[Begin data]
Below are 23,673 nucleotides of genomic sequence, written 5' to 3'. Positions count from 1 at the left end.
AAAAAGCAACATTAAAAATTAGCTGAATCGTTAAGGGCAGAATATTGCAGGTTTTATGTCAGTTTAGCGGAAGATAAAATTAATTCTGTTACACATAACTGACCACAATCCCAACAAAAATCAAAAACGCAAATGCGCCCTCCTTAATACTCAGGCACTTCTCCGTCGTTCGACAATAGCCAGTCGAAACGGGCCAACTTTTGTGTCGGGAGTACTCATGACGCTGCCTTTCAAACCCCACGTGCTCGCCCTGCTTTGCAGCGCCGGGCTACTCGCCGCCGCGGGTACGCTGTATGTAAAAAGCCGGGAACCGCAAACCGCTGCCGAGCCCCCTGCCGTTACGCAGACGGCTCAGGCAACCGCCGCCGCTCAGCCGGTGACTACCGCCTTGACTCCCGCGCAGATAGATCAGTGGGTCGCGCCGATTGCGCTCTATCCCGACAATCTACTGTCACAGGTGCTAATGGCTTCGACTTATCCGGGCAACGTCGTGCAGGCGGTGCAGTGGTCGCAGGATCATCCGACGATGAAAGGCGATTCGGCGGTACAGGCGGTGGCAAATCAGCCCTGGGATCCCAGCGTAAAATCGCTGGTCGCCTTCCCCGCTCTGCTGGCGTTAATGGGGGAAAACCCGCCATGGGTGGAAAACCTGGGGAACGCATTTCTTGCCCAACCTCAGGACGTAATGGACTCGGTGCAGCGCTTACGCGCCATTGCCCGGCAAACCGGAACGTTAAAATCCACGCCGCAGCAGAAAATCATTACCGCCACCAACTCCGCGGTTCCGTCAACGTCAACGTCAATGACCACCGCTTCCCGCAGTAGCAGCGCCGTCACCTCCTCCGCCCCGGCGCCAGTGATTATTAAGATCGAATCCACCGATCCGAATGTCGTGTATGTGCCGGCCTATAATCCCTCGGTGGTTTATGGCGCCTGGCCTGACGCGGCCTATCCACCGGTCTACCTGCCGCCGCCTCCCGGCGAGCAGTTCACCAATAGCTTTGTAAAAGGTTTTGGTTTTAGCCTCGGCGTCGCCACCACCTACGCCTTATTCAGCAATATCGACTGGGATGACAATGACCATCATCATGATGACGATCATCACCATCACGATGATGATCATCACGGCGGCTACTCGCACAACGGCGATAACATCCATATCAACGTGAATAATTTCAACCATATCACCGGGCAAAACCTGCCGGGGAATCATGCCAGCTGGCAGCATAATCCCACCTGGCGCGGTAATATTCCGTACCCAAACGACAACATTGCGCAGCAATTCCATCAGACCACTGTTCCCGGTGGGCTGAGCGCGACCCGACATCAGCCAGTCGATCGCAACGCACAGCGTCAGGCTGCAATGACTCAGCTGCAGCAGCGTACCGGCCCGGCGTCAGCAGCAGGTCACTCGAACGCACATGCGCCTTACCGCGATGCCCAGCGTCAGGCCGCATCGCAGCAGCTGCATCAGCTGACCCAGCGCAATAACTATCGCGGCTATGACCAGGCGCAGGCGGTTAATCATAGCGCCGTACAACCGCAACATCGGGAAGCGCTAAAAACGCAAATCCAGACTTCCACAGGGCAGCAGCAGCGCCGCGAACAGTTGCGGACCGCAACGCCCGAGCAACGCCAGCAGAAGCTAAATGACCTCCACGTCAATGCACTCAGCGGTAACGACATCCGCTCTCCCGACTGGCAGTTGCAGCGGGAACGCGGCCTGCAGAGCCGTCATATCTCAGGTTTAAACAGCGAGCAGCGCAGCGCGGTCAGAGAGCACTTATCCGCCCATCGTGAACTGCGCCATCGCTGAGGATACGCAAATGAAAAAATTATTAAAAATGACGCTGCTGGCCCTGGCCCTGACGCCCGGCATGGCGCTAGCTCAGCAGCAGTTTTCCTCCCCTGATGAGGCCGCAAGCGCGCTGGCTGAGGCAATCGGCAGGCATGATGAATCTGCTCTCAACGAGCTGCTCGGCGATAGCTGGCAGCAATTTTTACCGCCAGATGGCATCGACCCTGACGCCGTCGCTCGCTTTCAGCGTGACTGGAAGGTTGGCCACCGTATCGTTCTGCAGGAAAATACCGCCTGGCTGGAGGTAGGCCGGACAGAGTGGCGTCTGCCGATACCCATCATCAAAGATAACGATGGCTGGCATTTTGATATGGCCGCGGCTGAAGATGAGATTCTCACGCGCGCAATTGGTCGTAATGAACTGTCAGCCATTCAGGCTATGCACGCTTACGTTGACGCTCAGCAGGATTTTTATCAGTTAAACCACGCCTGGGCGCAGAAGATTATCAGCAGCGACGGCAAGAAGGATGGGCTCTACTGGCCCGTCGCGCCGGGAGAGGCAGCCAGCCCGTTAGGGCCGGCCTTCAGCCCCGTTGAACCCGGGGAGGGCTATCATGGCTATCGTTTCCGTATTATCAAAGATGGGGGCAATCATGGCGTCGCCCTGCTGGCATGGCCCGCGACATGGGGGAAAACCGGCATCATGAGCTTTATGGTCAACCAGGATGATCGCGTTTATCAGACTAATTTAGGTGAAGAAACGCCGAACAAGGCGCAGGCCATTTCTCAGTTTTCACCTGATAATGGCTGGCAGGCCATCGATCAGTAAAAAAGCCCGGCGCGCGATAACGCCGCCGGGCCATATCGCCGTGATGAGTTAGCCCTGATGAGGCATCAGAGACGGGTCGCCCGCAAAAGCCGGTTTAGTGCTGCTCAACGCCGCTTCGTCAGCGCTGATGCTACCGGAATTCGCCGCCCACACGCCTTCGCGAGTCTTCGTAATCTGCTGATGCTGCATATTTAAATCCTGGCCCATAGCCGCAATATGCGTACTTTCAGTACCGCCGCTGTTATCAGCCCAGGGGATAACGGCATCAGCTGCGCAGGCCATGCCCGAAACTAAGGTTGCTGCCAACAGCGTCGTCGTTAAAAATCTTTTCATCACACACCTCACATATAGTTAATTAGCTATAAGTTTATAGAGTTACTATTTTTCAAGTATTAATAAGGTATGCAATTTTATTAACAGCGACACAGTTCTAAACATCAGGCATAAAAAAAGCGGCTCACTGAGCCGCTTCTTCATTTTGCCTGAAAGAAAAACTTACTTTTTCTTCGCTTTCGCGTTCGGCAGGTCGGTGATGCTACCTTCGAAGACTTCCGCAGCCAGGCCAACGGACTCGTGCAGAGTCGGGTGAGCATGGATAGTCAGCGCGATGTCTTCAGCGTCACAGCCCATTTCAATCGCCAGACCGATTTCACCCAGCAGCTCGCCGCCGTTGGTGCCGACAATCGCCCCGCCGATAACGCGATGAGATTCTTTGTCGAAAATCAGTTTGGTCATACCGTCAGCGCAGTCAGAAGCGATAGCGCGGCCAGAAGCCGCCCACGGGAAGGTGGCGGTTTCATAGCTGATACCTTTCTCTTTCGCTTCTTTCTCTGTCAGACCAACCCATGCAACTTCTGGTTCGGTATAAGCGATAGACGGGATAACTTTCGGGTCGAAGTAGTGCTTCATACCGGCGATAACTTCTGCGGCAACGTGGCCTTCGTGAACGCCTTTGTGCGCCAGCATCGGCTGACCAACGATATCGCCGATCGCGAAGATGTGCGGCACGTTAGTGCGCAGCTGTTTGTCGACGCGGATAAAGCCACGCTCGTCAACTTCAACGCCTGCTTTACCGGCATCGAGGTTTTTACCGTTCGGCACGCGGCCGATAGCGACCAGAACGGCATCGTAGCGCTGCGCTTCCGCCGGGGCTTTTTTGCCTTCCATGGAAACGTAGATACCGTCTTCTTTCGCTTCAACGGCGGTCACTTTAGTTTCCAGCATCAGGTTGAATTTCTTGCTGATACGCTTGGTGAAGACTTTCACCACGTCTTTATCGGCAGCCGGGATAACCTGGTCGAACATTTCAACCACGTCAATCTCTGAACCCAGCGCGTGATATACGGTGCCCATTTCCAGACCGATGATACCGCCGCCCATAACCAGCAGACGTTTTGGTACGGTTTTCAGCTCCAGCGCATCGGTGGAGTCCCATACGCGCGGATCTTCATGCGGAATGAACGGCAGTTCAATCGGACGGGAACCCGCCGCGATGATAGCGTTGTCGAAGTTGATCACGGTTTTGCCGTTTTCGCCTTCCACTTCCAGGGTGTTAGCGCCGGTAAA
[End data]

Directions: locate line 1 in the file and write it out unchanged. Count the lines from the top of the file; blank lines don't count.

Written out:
Below are 23,673 nucleotides of genomic sequence, written 5' to 3'. Positions count from 1 at the left end.